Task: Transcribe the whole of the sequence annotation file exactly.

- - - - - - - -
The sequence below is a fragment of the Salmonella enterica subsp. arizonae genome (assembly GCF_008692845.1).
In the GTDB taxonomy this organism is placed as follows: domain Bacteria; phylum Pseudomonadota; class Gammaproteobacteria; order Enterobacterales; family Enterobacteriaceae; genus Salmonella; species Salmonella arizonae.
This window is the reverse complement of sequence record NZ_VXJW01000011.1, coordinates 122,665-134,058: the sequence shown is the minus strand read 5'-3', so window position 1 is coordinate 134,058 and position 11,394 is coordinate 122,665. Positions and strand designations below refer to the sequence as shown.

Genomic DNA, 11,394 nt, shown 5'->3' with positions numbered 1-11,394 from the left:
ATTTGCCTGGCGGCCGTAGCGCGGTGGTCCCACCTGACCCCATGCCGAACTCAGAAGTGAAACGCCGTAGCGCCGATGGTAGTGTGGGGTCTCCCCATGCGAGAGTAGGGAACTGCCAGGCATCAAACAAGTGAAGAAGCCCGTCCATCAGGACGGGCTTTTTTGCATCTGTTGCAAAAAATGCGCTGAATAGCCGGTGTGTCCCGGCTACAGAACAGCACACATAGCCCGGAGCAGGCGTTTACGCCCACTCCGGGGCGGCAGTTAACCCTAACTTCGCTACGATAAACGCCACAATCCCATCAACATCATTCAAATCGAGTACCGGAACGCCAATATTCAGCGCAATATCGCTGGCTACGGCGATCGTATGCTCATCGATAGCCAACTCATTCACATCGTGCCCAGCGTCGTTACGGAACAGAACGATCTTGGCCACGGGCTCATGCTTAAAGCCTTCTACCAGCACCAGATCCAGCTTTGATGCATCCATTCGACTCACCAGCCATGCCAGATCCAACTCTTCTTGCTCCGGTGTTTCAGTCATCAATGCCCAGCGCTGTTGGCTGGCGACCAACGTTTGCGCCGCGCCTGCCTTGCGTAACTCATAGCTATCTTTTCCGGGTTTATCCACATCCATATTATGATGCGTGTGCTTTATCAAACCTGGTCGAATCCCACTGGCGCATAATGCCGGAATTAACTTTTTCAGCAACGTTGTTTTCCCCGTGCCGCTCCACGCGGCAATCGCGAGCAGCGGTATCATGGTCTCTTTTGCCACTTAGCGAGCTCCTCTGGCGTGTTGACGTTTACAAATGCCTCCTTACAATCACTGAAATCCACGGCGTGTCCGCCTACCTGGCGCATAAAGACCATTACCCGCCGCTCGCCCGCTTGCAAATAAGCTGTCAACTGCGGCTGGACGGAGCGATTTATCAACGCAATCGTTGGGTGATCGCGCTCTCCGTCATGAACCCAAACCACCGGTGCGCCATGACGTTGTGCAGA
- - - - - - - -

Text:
The sequence below is a fragment of the Salmonella enterica subsp. arizonae genome (assembly GCF_008692845.1).
In the GTDB taxonomy this organism is placed as follows: domain Bacteria; phylum Pseudomonadota; class Gammaproteobacteria; order Enterobacterales; family Enterobacteriaceae; genus Salmonella; species Salmonella arizonae.
This window is the reverse complement of sequence record NZ_VXJW01000011.1, coordinates 122,665-134,058: the sequence shown is the minus strand read 5'-3', so window position 1 is coordinate 134,058 and position 11,394 is coordinate 122,665. Positions and strand designations below refer to the sequence as shown.

Genomic DNA, 11,394 nt, shown 5'->3' with positions numbered 1-11,394 from the left:
ATTTGCCTGGCGGCCGTAGCGCGGTGGTCCCACCTGACCCCATGCCGAACTCAGAAGTGAAACGCCGTAGCGCCGATGGTAGTGTGGGGTCTCCCCATGCGAGAGTAGGGAACTGCCAGGCATCAAACAAGTGAAGAAGCCCGTCCATCAGGACGGGCTTTTTTGCATCTGTTGCAAAAAATGCGCTGAATAGCCGGTGTGTCCCGGCTACAGAACAGCACACATAGCCCGGAGCAGGCGTTTACGCCCACTCCGGGGCGGCAGTTAACCCTAACTTCGCTACGATAAACGCCACAATCCCATCAACATCATTCAAATCGAGTACCGGAACGCCAATATTCAGCGCAATATCGCTGGCTACGGCGATCGTATGCTCATCGATAGCCAACTCATTCACATCGTGCCCAGCGTCGTTACGGAACAGAACGATCTTGGCCACGGGCTCATGCTTAAAGCCTTCTACCAGCACCAGATCCAGCTTTGATGCATCCATTCGACTCACCAGCCATGCCAGATCCAACTCTTCTTGCTCCGGTGTTTCAGTCATCAATGCCCAGCGCTGTTGGCTGGCGACCAACGTTTGCGCCGCGCCTGCCTTGCGTAACTCATAGCTATCTTTTCCGGGTTTATCCACATCCATATTATGATGCGTGTGCTTTATCAAACCTGGTCGAATCCCACTGGCGCATAATGCCGGAATTAACTTTTTCAGCAACGTTGTTTTCCCCGTGCCGCTCCACGCGGCAATCGCGAGCAGCGGTATCATGGTCTCTTTTGCCACTTAGCGAGCTCCTCTGGCGTGTTGACGTTTACAAATGCCTCCTTACAATCACTGAAATCCACGGCGTGTCCGCCTACCTGGCGCATAAAGACCATTACCCGCCGCTCGCCCGCTTGCAAATAAGCTGTCAACTGCGGCTGGACGGAGCGATTTATCAACGCAATCGTTGGGTGATCGCGCTCTCCGTCATGAACCCAAACCACCGGTGCGCCATGACGTTGTGCAGA